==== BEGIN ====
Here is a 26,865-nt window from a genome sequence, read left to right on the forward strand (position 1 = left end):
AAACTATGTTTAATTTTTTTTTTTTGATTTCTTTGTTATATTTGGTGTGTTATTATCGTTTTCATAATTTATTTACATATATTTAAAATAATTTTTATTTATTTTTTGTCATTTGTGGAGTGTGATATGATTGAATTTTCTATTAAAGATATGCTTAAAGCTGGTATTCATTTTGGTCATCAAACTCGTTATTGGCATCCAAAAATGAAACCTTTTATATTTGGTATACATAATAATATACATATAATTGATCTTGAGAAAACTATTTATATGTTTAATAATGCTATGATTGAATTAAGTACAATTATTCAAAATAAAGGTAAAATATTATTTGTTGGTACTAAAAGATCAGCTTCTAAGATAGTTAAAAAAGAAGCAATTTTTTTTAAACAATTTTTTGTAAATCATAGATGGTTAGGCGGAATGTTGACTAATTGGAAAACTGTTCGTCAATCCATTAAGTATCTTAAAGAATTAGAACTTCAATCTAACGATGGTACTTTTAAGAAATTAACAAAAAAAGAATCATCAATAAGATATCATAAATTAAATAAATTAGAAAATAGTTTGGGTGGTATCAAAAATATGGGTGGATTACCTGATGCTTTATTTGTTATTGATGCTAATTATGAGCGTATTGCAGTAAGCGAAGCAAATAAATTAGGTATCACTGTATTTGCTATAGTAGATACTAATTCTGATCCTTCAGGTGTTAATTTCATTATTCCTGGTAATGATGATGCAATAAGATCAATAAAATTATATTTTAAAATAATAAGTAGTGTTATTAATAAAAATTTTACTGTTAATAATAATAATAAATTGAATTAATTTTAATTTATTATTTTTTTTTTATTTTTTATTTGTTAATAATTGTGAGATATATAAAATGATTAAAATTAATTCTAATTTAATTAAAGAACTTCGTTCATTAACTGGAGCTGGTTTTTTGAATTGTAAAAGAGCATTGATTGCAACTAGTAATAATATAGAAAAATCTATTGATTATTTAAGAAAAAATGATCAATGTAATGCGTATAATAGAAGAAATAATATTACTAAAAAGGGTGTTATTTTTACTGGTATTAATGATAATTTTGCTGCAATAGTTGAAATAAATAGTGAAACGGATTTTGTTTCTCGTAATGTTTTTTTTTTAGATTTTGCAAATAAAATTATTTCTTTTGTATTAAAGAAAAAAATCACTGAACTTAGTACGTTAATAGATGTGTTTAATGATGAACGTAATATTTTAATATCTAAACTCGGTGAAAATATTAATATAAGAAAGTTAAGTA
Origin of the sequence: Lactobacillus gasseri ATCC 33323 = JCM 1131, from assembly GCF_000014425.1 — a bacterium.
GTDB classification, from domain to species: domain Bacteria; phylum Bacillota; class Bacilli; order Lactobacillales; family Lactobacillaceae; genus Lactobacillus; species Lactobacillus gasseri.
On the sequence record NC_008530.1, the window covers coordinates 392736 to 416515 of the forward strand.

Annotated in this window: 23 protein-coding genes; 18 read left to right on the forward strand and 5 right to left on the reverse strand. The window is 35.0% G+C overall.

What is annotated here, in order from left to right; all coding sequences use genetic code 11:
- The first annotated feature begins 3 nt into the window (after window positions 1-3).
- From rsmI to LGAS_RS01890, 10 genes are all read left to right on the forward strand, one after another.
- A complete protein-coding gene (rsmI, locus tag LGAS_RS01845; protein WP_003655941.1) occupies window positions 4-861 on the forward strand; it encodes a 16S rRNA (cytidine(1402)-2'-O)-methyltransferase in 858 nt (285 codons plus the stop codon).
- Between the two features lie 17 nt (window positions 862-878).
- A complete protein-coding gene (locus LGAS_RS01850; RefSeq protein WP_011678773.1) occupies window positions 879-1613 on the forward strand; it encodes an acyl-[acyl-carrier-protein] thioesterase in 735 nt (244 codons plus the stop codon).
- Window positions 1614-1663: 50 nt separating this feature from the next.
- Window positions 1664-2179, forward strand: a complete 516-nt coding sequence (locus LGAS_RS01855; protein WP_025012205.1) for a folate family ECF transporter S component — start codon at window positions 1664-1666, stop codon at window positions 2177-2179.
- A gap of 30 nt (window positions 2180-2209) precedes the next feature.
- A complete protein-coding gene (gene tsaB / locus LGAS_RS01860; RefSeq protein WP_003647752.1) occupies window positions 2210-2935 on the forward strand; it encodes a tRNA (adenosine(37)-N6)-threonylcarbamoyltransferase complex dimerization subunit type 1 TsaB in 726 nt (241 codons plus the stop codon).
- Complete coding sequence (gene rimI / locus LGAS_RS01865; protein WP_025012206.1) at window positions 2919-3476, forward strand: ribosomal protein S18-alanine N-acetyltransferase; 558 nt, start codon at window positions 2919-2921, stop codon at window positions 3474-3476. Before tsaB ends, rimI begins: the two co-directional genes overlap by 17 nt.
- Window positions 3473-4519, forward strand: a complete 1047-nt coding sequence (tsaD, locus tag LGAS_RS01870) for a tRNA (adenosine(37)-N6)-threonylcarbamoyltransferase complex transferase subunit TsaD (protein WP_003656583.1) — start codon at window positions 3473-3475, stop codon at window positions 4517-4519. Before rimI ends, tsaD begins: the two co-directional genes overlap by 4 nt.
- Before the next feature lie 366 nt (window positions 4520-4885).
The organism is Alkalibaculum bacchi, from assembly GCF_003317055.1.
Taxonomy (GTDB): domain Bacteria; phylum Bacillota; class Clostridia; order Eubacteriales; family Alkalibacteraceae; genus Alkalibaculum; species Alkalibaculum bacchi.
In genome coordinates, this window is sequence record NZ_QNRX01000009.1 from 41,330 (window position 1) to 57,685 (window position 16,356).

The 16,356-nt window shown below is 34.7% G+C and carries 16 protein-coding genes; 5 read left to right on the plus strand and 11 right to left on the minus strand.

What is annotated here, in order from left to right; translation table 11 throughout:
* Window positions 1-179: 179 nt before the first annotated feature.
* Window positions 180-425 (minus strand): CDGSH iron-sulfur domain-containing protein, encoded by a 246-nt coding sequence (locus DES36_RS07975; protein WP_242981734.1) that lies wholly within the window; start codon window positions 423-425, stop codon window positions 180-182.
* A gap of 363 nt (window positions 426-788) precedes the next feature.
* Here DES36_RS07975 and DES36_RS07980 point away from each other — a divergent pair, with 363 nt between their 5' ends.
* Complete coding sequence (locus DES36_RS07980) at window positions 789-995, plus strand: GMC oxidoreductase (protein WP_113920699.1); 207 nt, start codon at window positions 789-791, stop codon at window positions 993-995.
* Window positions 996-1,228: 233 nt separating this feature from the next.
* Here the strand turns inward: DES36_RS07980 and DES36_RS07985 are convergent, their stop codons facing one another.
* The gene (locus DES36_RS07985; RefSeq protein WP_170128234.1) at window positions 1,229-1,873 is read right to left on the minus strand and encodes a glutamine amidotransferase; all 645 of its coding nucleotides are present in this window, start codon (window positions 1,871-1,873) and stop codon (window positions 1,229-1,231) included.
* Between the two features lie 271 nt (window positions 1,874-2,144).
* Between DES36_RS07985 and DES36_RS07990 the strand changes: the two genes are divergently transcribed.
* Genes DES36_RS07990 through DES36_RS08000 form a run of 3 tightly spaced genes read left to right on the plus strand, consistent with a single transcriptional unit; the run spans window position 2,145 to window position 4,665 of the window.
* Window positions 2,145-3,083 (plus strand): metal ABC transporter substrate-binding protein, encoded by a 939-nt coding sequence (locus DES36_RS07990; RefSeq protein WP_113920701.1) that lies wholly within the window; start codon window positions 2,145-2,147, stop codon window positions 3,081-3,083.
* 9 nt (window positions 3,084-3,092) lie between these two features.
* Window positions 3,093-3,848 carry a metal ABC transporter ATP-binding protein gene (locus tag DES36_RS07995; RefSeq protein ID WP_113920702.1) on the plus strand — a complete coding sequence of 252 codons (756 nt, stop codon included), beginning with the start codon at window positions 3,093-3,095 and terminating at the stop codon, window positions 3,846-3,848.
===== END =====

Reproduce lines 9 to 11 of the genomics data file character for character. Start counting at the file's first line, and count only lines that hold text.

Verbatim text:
- From rsmI to LGAS_RS01890, 10 genes are all read left to right on the forward strand, one after another.
- A complete protein-coding gene (rsmI, locus tag LGAS_RS01845; protein WP_003655941.1) occupies window positions 4-861 on the forward strand; it encodes a 16S rRNA (cytidine(1402)-2'-O)-methyltransferase in 858 nt (285 codons plus the stop codon).
- Between the two features lie 17 nt (window positions 862-878).